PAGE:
She stepped closer to read the name of the painting.

"This Is Not the World," she read aloud, then felt a light breeze on her neck.

She turned away from the painting and saw that she was inside of it, even though the painting itself was still there. She remained calm. It was not the first time something like this had happened to her, although the last time she visited a much more lovely place, a feast thrown by one of the headmasters to impress royal ambassadors. She was welcomed there, and Headmistress Holloway (then Deputy Headmistress, but her other portrait had informed her of her promotion) shared a joke about the King and how the number of his kids didn't match the number of nights he spent away from his wife. She didn't get it but laughed anyway.

Somehow she doubted her experience in this painting would be similar. She finally understood what was so disturbing about it. The people didn't move.

"Do you like it?" a woman's voice asked.

Sally-Anne searched for its source, but it originated outside of the frame of the painting, from the area that didn't exist.

"Who are you?" she asked.

"So few people come here now," the voice said. "And so much work yet remains. But it will change. Snow fell in April this year, an accident resulted in death of exactly thirteen people in seven cars, three pairs of conjoined twins were born and separated in Vladivostok and a unicorn died to curse someone with murder from its blood. The signs are promising."

"What are you talking about?" Sally-Anne said glancing back at the painting. She'd arrived there by speaking its name. Perhaps the way back was the same.

"Don't worry about it," the voice said. "You'll understand soon enough. You have the honor of being my first student in centuries. Well, a part of you. Of that, you can be proud."

The light at the tip of Sally-Anne's wand went out.


"Interesting," a boy who could have been called handsome if half of his face wasn't missing said. There was no blood, no gore and no exposed bone. Half of his face simply wasn't there. He had holes all over his body, and the ones near the ground were dripping ink. Where ink touched the plants, they withered and died in moments. He was seated near Sally-Anne, squeezing her hand.

Sally-Anne was lying among other people in the painting, vines slowly growing through her body, coiling around her organs. She felt no pain, just slowly spreading numbness.

"I think I am dying, Tom," she said calmly.

"Of course you are. I am eating you."

"Ah yes."

"A rather underwhelming reaction. No fear, no anger, no pleading?" Tom sounded slightly disappointed.

"It's fine. I've been dying for years now. Disappearing bit by bit into the flowers. I think I was scared at first. Now I am not. And... if my death can save another life, that has to count for something, right?"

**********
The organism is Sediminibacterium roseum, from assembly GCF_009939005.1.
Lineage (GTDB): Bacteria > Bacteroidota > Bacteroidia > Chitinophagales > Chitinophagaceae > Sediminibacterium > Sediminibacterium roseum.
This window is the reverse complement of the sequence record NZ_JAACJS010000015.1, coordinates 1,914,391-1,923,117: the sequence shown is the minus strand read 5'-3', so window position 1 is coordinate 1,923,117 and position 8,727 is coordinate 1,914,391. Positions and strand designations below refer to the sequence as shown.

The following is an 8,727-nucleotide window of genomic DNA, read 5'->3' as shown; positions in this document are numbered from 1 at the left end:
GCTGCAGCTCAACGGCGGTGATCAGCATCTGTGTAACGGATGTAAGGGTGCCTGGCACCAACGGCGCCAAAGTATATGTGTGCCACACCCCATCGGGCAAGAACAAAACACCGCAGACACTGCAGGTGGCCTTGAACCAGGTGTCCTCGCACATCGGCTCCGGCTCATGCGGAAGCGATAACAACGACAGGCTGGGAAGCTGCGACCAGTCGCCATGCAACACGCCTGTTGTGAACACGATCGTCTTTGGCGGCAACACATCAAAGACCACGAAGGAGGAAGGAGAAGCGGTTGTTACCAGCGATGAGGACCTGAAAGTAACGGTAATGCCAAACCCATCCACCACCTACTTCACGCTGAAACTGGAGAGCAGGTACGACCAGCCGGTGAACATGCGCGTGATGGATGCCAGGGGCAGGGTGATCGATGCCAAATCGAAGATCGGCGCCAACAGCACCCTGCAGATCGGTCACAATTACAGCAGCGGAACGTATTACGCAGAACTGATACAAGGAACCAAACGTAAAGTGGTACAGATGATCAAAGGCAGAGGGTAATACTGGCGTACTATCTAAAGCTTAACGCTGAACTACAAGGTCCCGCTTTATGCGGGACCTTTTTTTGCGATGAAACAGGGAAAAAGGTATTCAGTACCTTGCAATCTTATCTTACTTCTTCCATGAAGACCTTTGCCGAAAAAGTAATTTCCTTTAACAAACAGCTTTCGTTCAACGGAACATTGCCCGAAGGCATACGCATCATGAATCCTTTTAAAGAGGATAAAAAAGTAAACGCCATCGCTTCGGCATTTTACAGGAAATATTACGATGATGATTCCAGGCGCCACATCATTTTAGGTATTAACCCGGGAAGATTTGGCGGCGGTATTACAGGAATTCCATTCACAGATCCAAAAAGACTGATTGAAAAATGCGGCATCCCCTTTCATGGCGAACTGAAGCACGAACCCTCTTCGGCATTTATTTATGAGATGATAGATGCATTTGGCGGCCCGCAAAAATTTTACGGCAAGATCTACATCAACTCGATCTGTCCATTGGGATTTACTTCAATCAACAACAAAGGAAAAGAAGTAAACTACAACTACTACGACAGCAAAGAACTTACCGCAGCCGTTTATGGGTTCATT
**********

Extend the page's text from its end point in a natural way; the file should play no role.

"Hmmm... Not an attitude I share or understand."

They were silent for a moment.

"Tom?" Sally-Anne called.

"I am here."

"Can you... fulfill my last request? That's how the phrase goes, right?"

"I make no promises... But I may consider it."

"Can you find my parents? Tell them what happened?"

"I can track them down. But while my knowledge of recent events is limited, I am reasonably sure that nobody knows you disappeared. Considering what happened this year, it would have been a natural topic of conversation, and even if there were some kind of cover-up, it's not really something that can be concealed for long. Not without some powerful magic... In other words, chances are good nobody remembers you, your parents included."

"Oh," she said. "Probably for the best, given... everything."

"Hmmm..."

"Then," she said after a long silence, "can you stop it?"

"Stop what's happening to you? Leaving aside that I am part of the reason why you are dying and not inclined to stop, I doubt I could detach you from those plants without killing you anyway."

"No, I mean all of it. The painting and whatever that woman is doing."

"Why do you care?" he asked curiously. "One way or another, you won't be here to see it."

"I want my death to have meaning. I don't know you, but I know enough to tell you have power. My life sustains you now, helps you recover from whatever happened to you. So, in a way, I am responsible for what you will do after I am gone. And I want my last act to be something good. Then... then, I can be content. I think."

"I can't promise you 'good,'" Tom said. "But I can promise you I will do great things. And yes, I do intend to deal with that woman. I suspect she won't look kindly on my intervention here. It appears that Hogwarts is too small for both of us."

"Thank you," she said and smiled.

The smile froze on her face.